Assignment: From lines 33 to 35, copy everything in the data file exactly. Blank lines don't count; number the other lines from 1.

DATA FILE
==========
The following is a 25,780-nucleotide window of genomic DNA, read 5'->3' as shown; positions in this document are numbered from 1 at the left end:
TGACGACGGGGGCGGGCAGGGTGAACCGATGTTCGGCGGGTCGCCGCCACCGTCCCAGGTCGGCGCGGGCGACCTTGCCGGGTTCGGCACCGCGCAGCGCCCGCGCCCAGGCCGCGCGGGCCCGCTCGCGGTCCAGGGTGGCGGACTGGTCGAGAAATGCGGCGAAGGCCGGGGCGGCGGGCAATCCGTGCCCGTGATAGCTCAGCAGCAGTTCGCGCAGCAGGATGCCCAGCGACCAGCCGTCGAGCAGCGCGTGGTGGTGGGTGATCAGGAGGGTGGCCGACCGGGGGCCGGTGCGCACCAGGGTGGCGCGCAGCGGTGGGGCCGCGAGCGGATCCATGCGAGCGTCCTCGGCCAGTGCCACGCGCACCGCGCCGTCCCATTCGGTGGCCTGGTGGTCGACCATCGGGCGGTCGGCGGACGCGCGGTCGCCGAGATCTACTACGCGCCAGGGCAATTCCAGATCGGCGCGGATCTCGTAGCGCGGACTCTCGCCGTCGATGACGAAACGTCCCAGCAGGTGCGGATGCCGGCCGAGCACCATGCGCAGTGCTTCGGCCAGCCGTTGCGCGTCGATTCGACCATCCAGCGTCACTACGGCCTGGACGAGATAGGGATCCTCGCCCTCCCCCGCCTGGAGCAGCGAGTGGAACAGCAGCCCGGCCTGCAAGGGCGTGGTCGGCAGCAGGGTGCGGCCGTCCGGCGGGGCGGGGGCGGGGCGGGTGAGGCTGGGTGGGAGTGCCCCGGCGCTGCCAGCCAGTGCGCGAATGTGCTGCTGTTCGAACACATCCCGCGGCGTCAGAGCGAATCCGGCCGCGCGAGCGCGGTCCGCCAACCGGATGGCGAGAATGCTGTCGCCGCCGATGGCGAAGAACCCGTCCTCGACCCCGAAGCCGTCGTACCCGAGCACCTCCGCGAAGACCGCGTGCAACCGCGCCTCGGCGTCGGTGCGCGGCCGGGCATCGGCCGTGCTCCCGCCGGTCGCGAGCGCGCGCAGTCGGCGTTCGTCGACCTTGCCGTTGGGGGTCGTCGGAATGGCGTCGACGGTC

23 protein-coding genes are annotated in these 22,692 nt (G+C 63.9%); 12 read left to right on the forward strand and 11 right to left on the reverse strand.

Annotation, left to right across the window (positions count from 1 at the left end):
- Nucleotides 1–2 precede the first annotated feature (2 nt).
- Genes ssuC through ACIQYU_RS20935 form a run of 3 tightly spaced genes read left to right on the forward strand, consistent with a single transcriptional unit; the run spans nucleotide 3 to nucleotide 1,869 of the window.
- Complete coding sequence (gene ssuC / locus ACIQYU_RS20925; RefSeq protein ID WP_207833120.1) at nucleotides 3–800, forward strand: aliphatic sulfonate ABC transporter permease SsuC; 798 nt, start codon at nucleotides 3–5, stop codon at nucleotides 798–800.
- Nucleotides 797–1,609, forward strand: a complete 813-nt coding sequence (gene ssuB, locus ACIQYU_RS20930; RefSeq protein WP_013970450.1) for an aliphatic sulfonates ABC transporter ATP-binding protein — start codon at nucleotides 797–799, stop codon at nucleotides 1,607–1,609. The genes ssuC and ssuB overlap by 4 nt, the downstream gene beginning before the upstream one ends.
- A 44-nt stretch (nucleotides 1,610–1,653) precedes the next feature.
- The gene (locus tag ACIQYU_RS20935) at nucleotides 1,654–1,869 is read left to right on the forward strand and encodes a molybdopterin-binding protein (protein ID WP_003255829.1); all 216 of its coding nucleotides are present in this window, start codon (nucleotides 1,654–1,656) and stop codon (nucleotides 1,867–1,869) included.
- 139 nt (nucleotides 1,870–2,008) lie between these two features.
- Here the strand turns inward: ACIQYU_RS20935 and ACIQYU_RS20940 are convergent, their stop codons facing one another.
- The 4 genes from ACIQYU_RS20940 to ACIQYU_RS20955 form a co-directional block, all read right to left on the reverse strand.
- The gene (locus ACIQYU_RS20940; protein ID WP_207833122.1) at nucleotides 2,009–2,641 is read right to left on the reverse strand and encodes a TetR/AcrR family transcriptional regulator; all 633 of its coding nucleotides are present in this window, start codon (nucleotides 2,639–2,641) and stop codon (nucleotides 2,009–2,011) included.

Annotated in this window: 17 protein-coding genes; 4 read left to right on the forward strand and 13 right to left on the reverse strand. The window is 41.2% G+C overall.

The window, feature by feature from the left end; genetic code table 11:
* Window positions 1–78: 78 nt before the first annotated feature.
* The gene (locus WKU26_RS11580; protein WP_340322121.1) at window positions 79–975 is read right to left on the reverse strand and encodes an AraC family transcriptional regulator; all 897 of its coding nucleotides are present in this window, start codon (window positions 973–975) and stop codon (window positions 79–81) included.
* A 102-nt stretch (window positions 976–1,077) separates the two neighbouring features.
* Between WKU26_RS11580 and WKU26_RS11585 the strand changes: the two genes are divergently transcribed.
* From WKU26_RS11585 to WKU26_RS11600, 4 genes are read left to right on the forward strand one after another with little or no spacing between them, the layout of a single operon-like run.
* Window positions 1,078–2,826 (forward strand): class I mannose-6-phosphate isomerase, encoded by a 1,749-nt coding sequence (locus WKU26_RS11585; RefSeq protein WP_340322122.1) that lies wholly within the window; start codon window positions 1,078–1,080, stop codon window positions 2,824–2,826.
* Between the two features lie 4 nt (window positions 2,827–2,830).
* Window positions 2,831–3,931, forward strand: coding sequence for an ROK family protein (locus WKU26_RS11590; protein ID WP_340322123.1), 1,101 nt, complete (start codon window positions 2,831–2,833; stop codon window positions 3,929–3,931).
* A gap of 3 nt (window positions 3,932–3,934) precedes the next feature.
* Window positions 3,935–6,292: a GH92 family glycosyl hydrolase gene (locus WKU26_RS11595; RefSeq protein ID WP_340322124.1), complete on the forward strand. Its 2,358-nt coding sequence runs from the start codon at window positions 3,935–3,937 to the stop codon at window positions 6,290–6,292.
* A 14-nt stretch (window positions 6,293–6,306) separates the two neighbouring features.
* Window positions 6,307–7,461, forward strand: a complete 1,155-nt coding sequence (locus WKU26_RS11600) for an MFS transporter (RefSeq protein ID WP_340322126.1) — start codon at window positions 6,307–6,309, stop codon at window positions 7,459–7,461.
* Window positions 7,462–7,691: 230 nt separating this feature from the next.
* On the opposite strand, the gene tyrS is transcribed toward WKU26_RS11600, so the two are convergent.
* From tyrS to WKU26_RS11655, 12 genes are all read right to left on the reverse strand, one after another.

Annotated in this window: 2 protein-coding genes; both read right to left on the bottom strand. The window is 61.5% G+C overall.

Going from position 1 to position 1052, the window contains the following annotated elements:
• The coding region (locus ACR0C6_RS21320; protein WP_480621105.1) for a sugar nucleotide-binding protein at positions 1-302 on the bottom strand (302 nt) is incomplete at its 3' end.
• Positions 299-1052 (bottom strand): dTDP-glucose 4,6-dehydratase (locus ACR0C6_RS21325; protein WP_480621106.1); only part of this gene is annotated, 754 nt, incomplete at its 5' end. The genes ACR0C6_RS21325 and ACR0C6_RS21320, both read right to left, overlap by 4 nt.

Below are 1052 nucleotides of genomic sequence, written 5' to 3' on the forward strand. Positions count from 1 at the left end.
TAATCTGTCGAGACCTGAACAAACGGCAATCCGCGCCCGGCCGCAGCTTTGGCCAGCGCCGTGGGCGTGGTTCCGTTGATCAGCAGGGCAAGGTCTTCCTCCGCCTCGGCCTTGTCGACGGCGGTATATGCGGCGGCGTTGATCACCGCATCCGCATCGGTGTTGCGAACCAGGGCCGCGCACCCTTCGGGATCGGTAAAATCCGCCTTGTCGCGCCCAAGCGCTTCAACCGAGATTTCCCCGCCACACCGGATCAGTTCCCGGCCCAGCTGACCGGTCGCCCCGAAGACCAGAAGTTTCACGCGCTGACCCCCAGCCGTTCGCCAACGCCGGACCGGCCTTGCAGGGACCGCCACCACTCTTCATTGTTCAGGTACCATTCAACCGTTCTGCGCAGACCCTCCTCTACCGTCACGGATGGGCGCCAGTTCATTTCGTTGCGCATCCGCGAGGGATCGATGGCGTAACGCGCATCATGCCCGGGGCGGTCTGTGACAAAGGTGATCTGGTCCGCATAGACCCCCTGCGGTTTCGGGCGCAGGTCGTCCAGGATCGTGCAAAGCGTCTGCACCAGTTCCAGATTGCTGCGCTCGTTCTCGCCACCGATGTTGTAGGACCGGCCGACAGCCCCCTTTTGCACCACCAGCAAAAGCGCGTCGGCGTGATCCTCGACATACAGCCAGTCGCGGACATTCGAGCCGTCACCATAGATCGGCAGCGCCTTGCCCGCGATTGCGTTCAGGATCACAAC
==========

Going from position 1 to position 1052, the window contains the following annotated elements:
• The coding region (locus ACR0C6_RS21320; protein WP_480621105.1) for a sugar nucleotide-binding protein at positions 1-302 on the bottom strand (302 nt) is incomplete at its 3' end.
• Positions 299-1052 (bottom strand): dTDP-glucose 4,6-dehydratase (locus ACR0C6_RS21325; protein WP_480621106.1); only part of this gene is annotated, 754 nt, incomplete at its 5' end. The genes ACR0C6_RS21325 and ACR0C6_RS21320, both read right to left, overlap by 4 nt.